Everyone Is In Sales?
Did you know that there are 23.3 million “sales” people in the United States…and that these people actually have “sales” in their job title, according to Selling Power Magazine?
Read that first sentence again.
What about small business owners? Aren’t they in sales? How about entrepreneurs? Shouldn’t they be counted in?
Of course, small business owners, entrepreneurs and a host of other people make a living by means of selling. They just don’t have “sales” in their job title. The SPM article just didn’t include them.
We can agree that there are many millions of people that are in sales. In fact, more than ever before. We can also agree that, with so many millions in sales, succeeding at sales must be critically important to all of those sales people, as well as the firms they work for.
How’s That Working For You?
Sales success isn’t easy, though. There are no guarantees. The fail-out rate is high. The world has changed.
- For instance, for over 350 years we’ve been writing checks, then waiting for them to clear. But now you can take a picture of a check on your smartphone, and deposit it in an instant.
- While we’re talking about smart phones, let’s not forget that the computing horsepower cradled in your hand is exponentially more powerful than the banks of computer towers that landed men on the moon.
- Which brings us to computing horsepower. In the early 1990s, there were less than 200 websites. Worldwide. Now a Google search will bring up “about 391,000,000 results” to the inquiry “Number of websites on the internet.”
- Typical Fortune 100 companies generate 27 tweets and 3 Facebook posts per week, plus 7 blogs and 10 videos a month.
- Video conferencing was all the rage and absurdly expensive not long ao. Now, you meet on Skype. For free.
These are interesting data points, right? But how do these changes impact sales? And the sales person? In this one thing: It is crucial to adapt to the tidal change in information flow.
Think Google. Think search engines. Think magnetic north quickly switching south, but everyone persists in using their compass the same old way.
Adapt. Or Else.
Need proof? A few examples…
- 90% of consumers trust peer recommendations while 14% trust advertisements
- More than half of Twitter users include buying recommendations in their tweets
- More than half of Millennials more readily trust the opinions of complete strangers than those of family and friends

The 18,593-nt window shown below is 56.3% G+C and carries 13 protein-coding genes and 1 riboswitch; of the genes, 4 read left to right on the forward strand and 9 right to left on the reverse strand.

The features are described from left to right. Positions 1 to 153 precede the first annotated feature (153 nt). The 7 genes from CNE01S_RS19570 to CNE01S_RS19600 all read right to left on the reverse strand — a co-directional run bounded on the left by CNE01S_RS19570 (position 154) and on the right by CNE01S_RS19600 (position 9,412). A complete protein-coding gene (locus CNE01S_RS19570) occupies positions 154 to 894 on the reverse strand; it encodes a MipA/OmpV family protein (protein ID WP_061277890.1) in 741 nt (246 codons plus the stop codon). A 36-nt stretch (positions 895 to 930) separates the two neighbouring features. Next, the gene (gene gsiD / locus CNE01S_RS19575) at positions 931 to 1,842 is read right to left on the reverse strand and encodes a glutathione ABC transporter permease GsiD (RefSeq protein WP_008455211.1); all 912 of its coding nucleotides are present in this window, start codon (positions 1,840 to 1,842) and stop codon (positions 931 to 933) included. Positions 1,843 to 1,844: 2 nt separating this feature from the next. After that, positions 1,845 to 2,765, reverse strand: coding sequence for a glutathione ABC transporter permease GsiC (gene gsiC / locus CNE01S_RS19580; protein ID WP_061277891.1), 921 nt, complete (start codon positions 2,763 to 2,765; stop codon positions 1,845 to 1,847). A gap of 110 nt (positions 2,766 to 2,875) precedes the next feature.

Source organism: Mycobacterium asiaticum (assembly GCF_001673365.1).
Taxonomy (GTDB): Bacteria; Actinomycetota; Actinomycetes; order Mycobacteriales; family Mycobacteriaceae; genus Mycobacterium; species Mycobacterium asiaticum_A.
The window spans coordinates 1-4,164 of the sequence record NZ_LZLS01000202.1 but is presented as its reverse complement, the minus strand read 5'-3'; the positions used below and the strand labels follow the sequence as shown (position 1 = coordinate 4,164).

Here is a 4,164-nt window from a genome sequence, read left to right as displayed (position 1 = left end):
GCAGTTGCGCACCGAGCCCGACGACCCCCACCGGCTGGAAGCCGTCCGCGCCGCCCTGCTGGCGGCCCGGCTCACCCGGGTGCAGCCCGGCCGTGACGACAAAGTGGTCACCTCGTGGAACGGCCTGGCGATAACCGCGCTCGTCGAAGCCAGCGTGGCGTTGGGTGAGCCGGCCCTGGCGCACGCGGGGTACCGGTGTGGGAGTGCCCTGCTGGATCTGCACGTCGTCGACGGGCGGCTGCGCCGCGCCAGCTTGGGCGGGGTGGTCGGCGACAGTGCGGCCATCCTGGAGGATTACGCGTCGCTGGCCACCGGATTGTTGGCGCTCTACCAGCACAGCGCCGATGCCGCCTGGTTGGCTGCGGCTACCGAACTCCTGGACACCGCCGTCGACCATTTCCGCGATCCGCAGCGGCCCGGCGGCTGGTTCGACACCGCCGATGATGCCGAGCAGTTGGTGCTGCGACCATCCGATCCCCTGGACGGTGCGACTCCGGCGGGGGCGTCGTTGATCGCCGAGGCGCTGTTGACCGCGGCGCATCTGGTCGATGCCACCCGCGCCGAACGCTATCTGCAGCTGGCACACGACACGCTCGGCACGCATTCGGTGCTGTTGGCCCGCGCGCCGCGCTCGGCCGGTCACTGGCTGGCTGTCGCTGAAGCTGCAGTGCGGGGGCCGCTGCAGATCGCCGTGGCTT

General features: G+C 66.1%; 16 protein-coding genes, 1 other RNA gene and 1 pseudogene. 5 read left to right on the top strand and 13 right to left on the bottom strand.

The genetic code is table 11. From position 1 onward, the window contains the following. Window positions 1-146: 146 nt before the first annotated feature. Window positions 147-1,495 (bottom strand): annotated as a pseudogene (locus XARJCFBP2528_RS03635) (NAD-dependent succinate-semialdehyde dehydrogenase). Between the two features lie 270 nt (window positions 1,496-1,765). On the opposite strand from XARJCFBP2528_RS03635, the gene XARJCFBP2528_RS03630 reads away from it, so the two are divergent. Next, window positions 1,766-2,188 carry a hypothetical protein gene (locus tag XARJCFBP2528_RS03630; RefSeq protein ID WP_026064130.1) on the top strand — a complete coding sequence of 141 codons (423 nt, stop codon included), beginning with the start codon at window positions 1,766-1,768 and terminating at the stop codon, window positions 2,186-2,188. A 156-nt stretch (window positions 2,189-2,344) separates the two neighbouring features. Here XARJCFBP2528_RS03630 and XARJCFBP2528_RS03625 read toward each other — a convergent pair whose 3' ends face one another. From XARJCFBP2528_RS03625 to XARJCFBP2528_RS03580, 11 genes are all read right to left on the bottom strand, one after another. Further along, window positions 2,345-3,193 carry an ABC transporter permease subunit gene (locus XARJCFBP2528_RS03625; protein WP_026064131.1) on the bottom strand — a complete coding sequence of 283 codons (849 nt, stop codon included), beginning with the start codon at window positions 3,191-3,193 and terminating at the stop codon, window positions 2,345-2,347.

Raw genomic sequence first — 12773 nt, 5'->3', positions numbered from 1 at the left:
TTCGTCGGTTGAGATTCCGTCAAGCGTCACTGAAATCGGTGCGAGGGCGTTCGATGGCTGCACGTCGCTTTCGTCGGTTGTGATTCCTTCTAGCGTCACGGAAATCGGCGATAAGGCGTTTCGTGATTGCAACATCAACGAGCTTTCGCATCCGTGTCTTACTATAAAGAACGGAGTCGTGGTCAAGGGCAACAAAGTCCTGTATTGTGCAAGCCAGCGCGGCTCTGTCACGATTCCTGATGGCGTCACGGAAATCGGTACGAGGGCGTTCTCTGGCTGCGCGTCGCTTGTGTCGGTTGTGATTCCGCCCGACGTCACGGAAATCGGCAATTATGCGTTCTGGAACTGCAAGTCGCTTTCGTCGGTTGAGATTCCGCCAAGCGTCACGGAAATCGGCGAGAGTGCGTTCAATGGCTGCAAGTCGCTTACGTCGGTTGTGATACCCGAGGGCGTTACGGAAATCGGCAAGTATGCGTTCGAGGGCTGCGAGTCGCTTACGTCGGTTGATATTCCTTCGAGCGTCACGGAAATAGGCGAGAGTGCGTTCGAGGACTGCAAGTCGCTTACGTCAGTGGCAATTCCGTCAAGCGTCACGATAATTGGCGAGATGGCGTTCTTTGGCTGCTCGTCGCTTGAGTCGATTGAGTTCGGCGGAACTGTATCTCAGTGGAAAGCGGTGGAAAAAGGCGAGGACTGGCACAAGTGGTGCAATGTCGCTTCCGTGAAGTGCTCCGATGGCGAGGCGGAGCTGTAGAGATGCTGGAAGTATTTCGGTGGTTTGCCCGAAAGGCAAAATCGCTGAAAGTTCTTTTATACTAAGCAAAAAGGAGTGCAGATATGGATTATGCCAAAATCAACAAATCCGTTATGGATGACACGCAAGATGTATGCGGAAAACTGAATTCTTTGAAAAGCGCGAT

- You can plug into more than 1 million groups on LinkedIn. If you join one per day it will only take you 2,739 years to join them all. So long as no more are created. Ever.
- Two-thirds of decisions to buy something are made prior to involving a salesperson
- 90% of buyers will let those salespersons know when they’re “ready”
- Slightly more than 90% of B2B sales begin with a search, not a sales conversation
- More than 40% of sales cycles end in rejection of the offer
- Less than 20% of company execs think their firm’s efforts at innovation actually deliver a competitive advantage
And then there’s this:
- Most B2B buyers want companies to a have a social media presence
- But more than 40% of those people that have “Sales ______” in their title are under their sales quota
- And more than half of buyers complain that salespeople can’t effectively answer their questions
Daniel Pink, in an August 2013 interview with Darren Hardy, the publisher of Success Magazine, sums it up this way. The old sales model was built on who held the knowledge. Before search, before digital, the lion’s share of information was held by the salesperson. It provided them an advantage. Much of the sales cycle was based on finding a pain point with the customer. Then, like a magpie, they’d pick at it with fear until the customer relented and bought the product. That was “sales.”
Now virtually everyone is engaged in selling. That includes inducing your boss to provide alternative work hours. Or talking your spouse into picking up the kids. How about convincing your small team of employees to adapt to leadership change? “Sales” is now all about persuasion.
Who can argue with him? How many times have you heard some version of “that entire industry is being commoditized”? When did it sound like that was a good thing?
Pink argues that whether you are officially in “sales” misses the paradigm shift. Like it or not, we’re all into persuasion as a daily experience. Knowing this is critical. Improving at it is even more so. Because people spend vast portions of time on the job in “non-sales selling” activity. Money often doesn’t change hands. But time, effort and energy do. All based on persuasion, influence, and selling in a broader sense.
Embrace The Shift
There are lots of things entrepreneurs, business owners, and salespeople can do to adapt.
The first step is…to step.
Staying frozen in time, wishing for the old days, complaining about social media and the decline of all things good in the world just won’t help.
Engage here. Share your point of view or experience.
Image courtesy of stockimages at FreeDigitalPhotos.net